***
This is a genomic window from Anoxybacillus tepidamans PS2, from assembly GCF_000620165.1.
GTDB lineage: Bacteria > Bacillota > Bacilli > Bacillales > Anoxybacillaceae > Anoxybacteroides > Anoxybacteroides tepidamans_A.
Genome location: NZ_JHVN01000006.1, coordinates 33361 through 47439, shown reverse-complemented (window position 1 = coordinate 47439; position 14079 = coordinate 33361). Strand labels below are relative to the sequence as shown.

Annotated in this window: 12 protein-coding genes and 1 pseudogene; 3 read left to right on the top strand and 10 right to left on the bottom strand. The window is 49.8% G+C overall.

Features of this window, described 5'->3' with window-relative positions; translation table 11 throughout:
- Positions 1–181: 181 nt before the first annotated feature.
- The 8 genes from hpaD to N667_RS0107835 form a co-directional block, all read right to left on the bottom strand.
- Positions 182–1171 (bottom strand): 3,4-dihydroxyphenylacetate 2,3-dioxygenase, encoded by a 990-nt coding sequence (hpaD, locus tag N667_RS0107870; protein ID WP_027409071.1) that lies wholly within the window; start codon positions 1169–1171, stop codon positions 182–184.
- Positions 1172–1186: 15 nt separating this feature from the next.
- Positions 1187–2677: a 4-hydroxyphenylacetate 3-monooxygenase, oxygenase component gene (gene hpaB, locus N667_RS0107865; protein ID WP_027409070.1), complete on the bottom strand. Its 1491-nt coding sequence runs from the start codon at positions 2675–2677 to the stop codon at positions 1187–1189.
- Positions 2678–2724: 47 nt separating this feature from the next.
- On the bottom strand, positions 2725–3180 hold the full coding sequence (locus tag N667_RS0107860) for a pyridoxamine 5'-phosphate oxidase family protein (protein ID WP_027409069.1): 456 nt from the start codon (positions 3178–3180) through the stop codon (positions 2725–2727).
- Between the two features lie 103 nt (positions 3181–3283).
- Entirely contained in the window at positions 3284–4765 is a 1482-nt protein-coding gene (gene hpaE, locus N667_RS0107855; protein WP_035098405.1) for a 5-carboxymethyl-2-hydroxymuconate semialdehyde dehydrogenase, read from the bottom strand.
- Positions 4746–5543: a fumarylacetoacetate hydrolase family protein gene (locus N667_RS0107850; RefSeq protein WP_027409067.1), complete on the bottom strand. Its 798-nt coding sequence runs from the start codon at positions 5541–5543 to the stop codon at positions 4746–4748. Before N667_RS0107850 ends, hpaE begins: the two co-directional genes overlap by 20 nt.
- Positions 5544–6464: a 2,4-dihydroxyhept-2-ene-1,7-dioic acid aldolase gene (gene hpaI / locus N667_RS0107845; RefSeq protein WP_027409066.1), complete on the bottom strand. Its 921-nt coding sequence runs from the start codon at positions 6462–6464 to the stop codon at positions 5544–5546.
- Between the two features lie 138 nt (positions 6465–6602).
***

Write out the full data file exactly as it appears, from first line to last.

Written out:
This is a genomic window from Anoxybacillus tepidamans PS2, from assembly GCF_000620165.1.
GTDB lineage: Bacteria > Bacillota > Bacilli > Bacillales > Anoxybacillaceae > Anoxybacteroides > Anoxybacteroides tepidamans_A.
Genome location: NZ_JHVN01000006.1, coordinates 33361 through 47439, shown reverse-complemented (window position 1 = coordinate 47439; position 14079 = coordinate 33361). Strand labels below are relative to the sequence as shown.

Annotated in this window: 12 protein-coding genes and 1 pseudogene; 3 read left to right on the top strand and 10 right to left on the bottom strand. The window is 49.8% G+C overall.

Features of this window, described 5'->3' with window-relative positions; translation table 11 throughout:
- Positions 1–181: 181 nt before the first annotated feature.
- The 8 genes from hpaD to N667_RS0107835 form a co-directional block, all read right to left on the bottom strand.
- Positions 182–1171 (bottom strand): 3,4-dihydroxyphenylacetate 2,3-dioxygenase, encoded by a 990-nt coding sequence (hpaD, locus tag N667_RS0107870; protein ID WP_027409071.1) that lies wholly within the window; start codon positions 1169–1171, stop codon positions 182–184.
- Positions 1172–1186: 15 nt separating this feature from the next.
- Positions 1187–2677: a 4-hydroxyphenylacetate 3-monooxygenase, oxygenase component gene (gene hpaB, locus N667_RS0107865; protein ID WP_027409070.1), complete on the bottom strand. Its 1491-nt coding sequence runs from the start codon at positions 2675–2677 to the stop codon at positions 1187–1189.
- Positions 2678–2724: 47 nt separating this feature from the next.
- On the bottom strand, positions 2725–3180 hold the full coding sequence (locus tag N667_RS0107860) for a pyridoxamine 5'-phosphate oxidase family protein (protein ID WP_027409069.1): 456 nt from the start codon (positions 3178–3180) through the stop codon (positions 2725–2727).
- Between the two features lie 103 nt (positions 3181–3283).
- Entirely contained in the window at positions 3284–4765 is a 1482-nt protein-coding gene (gene hpaE, locus N667_RS0107855; protein WP_035098405.1) for a 5-carboxymethyl-2-hydroxymuconate semialdehyde dehydrogenase, read from the bottom strand.
- Positions 4746–5543: a fumarylacetoacetate hydrolase family protein gene (locus N667_RS0107850; RefSeq protein WP_027409067.1), complete on the bottom strand. Its 798-nt coding sequence runs from the start codon at positions 5541–5543 to the stop codon at positions 4746–4748. Before N667_RS0107850 ends, hpaE begins: the two co-directional genes overlap by 20 nt.
- Positions 5544–6464: a 2,4-dihydroxyhept-2-ene-1,7-dioic acid aldolase gene (gene hpaI / locus N667_RS0107845; RefSeq protein WP_027409066.1), complete on the bottom strand. Its 921-nt coding sequence runs from the start codon at positions 6462–6464 to the stop codon at positions 5544–5546.
- Between the two features lie 138 nt (positions 6465–6602).